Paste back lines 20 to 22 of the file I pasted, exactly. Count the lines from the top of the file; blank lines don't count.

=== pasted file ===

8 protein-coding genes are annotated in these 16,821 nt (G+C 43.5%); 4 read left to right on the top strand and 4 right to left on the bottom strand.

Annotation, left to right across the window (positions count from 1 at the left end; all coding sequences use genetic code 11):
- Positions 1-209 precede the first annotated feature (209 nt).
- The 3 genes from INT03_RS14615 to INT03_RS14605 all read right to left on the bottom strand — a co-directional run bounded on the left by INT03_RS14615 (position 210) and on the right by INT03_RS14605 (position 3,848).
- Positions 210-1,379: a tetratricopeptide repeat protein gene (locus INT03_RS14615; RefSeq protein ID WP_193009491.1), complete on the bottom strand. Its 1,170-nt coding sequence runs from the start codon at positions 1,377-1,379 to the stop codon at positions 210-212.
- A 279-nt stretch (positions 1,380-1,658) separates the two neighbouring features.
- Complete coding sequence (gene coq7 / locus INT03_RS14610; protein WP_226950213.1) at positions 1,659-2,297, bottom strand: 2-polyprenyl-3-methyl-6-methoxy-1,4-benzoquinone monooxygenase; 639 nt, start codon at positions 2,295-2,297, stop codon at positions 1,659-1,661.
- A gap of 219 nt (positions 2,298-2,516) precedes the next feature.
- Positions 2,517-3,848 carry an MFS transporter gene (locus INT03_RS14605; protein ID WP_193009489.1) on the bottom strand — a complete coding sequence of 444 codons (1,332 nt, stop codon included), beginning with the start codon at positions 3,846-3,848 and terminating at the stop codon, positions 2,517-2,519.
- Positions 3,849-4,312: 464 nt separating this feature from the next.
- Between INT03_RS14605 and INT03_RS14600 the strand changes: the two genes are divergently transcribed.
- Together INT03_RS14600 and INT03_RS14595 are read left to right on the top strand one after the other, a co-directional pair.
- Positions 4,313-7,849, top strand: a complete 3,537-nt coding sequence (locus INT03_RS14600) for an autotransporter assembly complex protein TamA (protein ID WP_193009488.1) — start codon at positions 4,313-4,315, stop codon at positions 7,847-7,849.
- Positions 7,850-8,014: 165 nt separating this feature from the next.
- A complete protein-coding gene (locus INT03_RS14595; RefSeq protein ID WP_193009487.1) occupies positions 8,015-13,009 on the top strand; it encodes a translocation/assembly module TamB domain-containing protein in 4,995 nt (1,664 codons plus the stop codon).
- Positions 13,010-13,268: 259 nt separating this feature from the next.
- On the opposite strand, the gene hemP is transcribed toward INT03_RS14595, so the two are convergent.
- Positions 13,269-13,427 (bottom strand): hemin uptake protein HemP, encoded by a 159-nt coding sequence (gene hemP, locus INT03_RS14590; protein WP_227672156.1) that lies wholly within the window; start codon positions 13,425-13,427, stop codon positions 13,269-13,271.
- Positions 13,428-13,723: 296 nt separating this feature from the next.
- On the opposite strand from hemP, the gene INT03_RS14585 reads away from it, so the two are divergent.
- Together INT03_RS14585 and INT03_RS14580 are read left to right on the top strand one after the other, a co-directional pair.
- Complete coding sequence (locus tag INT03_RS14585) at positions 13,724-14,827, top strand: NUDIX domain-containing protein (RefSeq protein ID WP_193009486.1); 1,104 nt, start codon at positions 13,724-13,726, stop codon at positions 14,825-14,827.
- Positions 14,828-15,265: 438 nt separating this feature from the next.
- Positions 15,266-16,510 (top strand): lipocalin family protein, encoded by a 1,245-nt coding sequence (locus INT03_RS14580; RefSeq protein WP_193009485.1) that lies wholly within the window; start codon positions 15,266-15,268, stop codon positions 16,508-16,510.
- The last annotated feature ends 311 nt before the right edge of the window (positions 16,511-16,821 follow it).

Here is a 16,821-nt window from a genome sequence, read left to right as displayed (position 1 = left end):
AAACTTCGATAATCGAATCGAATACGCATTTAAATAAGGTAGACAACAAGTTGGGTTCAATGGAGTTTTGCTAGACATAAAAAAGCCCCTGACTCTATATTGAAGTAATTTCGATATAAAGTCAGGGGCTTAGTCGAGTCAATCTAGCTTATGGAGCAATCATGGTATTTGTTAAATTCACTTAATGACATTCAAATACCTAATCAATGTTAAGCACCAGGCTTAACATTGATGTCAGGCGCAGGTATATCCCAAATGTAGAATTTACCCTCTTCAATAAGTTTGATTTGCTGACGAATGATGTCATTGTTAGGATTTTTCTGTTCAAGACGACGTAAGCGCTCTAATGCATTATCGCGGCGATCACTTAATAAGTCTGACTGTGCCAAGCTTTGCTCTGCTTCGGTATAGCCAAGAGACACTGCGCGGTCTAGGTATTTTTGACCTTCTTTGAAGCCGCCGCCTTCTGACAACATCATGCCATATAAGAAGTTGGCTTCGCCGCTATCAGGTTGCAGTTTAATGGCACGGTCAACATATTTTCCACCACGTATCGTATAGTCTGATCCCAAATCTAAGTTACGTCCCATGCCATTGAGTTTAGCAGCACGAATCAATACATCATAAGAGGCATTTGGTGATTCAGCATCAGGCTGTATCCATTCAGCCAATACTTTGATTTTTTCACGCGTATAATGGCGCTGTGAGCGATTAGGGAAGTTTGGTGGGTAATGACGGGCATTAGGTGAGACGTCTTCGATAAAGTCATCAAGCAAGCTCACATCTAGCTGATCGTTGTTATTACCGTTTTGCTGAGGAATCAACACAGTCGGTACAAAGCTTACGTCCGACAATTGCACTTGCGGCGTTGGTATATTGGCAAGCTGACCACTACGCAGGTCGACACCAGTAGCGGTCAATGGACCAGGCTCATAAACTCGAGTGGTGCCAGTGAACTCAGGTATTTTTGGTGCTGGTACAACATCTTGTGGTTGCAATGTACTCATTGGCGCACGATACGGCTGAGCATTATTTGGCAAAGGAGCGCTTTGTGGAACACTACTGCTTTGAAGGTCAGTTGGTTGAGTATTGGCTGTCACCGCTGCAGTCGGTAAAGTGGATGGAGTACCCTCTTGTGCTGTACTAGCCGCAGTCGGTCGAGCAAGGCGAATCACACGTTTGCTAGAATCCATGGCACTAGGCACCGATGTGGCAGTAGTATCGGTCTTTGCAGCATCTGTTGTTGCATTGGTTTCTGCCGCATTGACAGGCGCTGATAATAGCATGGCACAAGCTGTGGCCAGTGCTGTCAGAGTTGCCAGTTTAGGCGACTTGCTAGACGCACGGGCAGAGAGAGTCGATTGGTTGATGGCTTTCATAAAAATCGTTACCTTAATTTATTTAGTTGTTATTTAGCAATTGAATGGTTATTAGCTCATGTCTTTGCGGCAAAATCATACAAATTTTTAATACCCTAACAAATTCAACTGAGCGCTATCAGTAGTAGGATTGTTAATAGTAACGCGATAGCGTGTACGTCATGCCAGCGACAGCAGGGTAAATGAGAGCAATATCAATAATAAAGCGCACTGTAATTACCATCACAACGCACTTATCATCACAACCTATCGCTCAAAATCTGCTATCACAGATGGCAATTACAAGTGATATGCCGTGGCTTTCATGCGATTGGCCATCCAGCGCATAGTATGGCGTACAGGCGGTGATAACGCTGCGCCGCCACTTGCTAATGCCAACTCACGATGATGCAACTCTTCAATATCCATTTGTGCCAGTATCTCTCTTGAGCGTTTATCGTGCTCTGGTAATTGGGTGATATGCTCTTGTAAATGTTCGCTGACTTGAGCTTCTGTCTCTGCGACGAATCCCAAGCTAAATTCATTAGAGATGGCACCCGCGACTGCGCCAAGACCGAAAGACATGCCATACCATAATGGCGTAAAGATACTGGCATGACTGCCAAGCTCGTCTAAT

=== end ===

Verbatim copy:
- On the opposite strand from hemP, the gene INT03_RS14585 reads away from it, so the two are divergent.
- Together INT03_RS14585 and INT03_RS14580 are read left to right on the top strand one after the other, a co-directional pair.
- Complete coding sequence (locus tag INT03_RS14585) at positions 13,724-14,827, top strand: NUDIX domain-containing protein (RefSeq protein ID WP_193009486.1); 1,104 nt, start codon at positions 13,724-13,726, stop codon at positions 14,825-14,827.